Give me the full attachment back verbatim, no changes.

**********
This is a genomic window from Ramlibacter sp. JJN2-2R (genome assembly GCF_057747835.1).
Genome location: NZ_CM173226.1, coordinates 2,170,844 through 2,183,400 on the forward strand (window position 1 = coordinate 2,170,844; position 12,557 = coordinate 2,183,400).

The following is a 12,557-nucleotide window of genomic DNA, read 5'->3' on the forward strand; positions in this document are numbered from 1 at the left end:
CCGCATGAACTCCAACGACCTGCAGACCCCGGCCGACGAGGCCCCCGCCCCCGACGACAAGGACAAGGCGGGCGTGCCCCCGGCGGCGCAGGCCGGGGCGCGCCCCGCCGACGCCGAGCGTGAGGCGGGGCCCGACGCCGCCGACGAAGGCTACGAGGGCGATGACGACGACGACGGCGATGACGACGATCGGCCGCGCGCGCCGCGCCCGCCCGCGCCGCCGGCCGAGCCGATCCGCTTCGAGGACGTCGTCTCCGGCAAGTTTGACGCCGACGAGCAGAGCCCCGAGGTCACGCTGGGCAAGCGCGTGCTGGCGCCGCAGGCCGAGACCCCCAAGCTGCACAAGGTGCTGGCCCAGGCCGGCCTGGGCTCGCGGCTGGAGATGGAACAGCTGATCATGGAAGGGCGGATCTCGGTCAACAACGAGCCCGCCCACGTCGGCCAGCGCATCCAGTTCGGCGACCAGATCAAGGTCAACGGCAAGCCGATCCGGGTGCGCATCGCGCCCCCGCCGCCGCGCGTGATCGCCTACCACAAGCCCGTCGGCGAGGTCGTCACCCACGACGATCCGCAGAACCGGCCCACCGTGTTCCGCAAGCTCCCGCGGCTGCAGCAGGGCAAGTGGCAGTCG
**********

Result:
This is a genomic window from Ramlibacter sp. JJN2-2R (genome assembly GCF_057747835.1).
Genome location: NZ_CM173226.1, coordinates 2,170,844 through 2,183,400 on the forward strand (window position 1 = coordinate 2,170,844; position 12,557 = coordinate 2,183,400).

The following is a 12,557-nucleotide window of genomic DNA, read 5'->3' on the forward strand; positions in this document are numbered from 1 at the left end:
CCGCATGAACTCCAACGACCTGCAGACCCCGGCCGACGAGGCCCCCGCCCCCGACGACAAGGACAAGGCGGGCGTGCCCCCGGCGGCGCAGGCCGGGGCGCGCCCCGCCGACGCCGAGCGTGAGGCGGGGCCCGACGCCGCCGACGAAGGCTACGAGGGCGATGACGACGACGACGGCGATGACGACGATCGGCCGCGCGCGCCGCGCCCGCCCGCGCCGCCGGCCGAGCCGATCCGCTTCGAGGACGTCGTCTCCGGCAAGTTTGACGCCGACGAGCAGAGCCCCGAGGTCACGCTGGGCAAGCGCGTGCTGGCGCCGCAGGCCGAGACCCCCAAGCTGCACAAGGTGCTGGCCCAGGCCGGCCTGGGCTCGCGGCTGGAGATGGAACAGCTGATCATGGAAGGGCGGATCTCGGTCAACAACGAGCCCGCCCACGTCGGCCAGCGCATCCAGTTCGGCGACCAGATCAAGGTCAACGGCAAGCCGATCCGGGTGCGCATCGCGCCCCCGCCGCCGCGCGTGATCGCCTACCACAAGCCCGTCGGCGAGGTCGTCACCCACGACGATCCGCAGAACCGGCCCACCGTGTTCCGCAAGCTCCCGCGGCTGCAGCAGGGCAAGTGGCAGTCG